Ongoing studies that have sought to compare key biological, genetic, behavioral, psychological, and social trends among people with eating disorders and those without the disorder have helped to uncover numerous risk factors that present possible onset of the problem in people. Researching about the risk factors associated with eating disorders is an important academic and professional practice because it helps in identifying people with higher risks so that a preventive approach can be taken against the onset of the disorder. Based on the review of literature in this area of study, the commonest risk factor that emerged was age. Age has been reported in several studies including those of Smyth et al. (2007), Lamerz et al. (2005) and Kotler et al. (2001). In almost all these studies, it is admitted that frequency of eating disorders is higher during the teen and young adulthood ages. This means within the age range of 13 to 25, people have higher chances of experiencing eating disorder. The second most ranking risk factor identified in literature had to do with gender and race. On gender, it was said that the chances of experiencing the onset of eating disorders is 2½ times greater for women as against men (Wilfley, Wilson & Agras, 2003; Johnson, Rohan & Kirk, 2002).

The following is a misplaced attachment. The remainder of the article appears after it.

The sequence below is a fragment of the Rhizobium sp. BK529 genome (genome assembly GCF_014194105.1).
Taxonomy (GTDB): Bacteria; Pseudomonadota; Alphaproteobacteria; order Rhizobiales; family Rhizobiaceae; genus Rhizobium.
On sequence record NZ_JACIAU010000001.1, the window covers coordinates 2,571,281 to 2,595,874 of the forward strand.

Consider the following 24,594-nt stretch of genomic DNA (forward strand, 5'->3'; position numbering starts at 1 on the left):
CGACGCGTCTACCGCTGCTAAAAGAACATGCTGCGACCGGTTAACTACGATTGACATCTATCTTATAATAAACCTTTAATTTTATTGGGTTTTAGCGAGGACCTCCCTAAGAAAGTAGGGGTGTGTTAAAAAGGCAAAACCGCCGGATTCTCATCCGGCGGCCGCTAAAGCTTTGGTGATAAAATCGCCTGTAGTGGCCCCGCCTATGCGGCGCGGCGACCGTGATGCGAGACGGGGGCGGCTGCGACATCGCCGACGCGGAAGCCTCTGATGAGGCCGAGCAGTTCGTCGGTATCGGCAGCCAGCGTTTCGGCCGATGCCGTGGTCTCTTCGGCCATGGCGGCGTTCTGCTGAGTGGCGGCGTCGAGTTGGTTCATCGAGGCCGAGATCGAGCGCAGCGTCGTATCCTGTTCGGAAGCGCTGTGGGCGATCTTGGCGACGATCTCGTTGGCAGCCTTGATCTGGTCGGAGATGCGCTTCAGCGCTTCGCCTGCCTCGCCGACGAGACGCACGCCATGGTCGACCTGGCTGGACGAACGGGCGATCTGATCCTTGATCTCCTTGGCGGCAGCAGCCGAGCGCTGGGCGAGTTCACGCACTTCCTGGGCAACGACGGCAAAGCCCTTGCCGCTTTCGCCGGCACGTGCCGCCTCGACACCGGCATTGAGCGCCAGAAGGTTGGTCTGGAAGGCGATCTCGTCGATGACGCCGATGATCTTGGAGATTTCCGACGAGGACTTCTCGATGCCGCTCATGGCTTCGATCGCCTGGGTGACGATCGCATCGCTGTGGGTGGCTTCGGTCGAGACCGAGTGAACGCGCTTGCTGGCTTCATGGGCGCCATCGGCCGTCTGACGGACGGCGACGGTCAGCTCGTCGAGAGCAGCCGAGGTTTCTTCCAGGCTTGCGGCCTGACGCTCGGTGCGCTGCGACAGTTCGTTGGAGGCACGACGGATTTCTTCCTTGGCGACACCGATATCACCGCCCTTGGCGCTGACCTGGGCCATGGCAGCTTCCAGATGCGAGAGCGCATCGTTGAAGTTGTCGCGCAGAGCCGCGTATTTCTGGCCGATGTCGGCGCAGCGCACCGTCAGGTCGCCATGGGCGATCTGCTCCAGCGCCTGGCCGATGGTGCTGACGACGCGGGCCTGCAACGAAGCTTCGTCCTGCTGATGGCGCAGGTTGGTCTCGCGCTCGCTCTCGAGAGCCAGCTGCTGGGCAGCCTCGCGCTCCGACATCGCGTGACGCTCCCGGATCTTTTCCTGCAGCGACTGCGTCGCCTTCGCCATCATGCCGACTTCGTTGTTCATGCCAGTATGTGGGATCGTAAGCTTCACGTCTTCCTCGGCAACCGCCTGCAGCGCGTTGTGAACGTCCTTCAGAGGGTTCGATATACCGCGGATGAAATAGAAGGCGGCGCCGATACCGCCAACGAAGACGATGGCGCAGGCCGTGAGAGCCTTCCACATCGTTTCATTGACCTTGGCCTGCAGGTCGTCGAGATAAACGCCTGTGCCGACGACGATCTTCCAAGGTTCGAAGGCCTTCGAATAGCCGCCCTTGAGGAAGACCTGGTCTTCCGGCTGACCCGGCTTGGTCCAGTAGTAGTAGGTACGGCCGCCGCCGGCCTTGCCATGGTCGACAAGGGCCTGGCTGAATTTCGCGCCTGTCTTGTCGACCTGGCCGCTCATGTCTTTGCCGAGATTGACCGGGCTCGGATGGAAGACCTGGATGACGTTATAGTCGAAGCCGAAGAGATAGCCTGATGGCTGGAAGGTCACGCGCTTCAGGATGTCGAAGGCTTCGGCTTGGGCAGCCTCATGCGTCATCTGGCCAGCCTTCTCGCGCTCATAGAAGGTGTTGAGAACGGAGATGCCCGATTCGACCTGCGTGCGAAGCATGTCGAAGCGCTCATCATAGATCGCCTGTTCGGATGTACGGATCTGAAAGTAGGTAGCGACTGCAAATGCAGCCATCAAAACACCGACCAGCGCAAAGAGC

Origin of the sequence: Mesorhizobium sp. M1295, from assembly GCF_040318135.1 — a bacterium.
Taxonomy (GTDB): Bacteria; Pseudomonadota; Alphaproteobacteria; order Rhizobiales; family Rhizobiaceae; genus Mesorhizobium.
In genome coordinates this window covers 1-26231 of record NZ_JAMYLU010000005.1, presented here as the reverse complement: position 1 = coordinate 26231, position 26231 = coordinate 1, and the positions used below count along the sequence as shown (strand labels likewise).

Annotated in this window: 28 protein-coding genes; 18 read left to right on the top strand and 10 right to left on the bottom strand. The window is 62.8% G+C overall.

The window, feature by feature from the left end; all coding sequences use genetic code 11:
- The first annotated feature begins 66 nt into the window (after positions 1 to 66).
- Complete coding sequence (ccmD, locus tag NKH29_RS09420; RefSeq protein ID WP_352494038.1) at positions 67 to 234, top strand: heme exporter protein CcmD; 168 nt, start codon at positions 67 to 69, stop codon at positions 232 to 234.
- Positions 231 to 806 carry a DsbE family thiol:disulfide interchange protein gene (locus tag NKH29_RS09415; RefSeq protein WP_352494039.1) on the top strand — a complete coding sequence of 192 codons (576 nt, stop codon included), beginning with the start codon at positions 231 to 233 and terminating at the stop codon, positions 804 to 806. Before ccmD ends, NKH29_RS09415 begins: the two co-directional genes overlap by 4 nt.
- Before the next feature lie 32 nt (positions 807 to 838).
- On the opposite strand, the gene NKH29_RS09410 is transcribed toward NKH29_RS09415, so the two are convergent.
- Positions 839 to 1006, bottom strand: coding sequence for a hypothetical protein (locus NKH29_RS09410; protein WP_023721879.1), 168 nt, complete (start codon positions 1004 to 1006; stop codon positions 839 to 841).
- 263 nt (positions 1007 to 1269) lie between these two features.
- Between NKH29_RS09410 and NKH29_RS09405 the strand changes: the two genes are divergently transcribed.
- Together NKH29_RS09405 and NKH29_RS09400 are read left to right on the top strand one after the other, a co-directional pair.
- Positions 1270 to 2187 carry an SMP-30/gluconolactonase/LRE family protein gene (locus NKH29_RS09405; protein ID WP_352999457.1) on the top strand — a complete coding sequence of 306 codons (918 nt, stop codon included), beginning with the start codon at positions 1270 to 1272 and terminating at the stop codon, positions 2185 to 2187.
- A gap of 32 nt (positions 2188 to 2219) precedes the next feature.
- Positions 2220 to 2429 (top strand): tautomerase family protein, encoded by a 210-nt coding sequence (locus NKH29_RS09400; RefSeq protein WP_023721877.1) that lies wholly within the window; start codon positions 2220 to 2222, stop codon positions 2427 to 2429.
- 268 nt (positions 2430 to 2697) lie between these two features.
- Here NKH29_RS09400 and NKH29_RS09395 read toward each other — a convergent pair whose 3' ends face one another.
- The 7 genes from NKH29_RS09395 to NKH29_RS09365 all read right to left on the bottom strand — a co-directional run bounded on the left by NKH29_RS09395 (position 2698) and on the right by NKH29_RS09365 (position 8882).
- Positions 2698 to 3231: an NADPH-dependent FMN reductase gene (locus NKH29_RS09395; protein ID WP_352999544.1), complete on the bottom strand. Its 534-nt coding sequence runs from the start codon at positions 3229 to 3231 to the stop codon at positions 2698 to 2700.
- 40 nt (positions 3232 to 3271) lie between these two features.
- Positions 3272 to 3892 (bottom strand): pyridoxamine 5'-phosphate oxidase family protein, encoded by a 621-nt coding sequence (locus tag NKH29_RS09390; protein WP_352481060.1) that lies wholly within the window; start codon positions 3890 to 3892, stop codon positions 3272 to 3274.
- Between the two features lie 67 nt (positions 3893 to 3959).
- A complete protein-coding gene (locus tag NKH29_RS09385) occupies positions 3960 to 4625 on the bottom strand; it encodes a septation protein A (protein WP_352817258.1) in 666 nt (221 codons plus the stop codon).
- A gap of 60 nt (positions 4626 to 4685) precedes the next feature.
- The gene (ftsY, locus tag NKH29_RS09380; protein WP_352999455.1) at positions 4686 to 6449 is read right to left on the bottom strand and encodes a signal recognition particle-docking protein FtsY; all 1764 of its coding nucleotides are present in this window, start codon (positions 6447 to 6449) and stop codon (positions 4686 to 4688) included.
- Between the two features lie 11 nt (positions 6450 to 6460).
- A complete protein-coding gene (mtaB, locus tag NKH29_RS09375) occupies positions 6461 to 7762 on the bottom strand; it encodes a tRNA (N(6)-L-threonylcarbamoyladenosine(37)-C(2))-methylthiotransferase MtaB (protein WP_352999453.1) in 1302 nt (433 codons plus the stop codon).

While reporting on the outlook of eating disorder in women and men, LeMoult et al. (2015) noted that both men and women experience distorted sense of body image ones they have the onset of eating disorder. From a social perspective, peer dieting, negative affectivity, social support deficits, alcohol use, perfectionism, and fear of maturity have all been found as risk factors (Engel et al., 2013). The issue of genetics is another important area of recent research when it comes to risk factors associated with eating disorders. New studies have showed emerging trend of DNA variations that may be associated with higher risk of having eating disorder (Lavender et al., 2016). Weight concerns also pose risk of developing eating disorder. In a study by Stice et al. (2017), the researchers found that weight concerns lead to a number of behavioral and psychological reactions including pressure for thinness, thin-ideal internalization and thinness expectations. Meanwhile, each of these reactions are likely to cause people to develop bad eating habits. Body dissatisfaction is another risk factor reported in literature by Kotler et al. (2001).